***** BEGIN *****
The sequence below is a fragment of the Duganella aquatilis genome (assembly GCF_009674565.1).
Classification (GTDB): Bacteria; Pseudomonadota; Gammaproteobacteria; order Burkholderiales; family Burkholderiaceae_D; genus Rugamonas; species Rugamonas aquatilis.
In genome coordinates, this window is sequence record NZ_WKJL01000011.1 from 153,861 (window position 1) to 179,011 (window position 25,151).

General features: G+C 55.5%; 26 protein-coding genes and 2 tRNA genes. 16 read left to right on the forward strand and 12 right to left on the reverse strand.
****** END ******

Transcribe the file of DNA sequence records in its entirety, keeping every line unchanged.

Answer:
The sequence below is a fragment of the Duganella aquatilis genome (assembly GCF_009674565.1).
Classification (GTDB): Bacteria; Pseudomonadota; Gammaproteobacteria; order Burkholderiales; family Burkholderiaceae_D; genus Rugamonas; species Rugamonas aquatilis.
In genome coordinates, this window is sequence record NZ_WKJL01000011.1 from 153,861 (window position 1) to 179,011 (window position 25,151).

General features: G+C 55.5%; 26 protein-coding genes and 2 tRNA genes. 16 read left to right on the forward strand and 12 right to left on the reverse strand.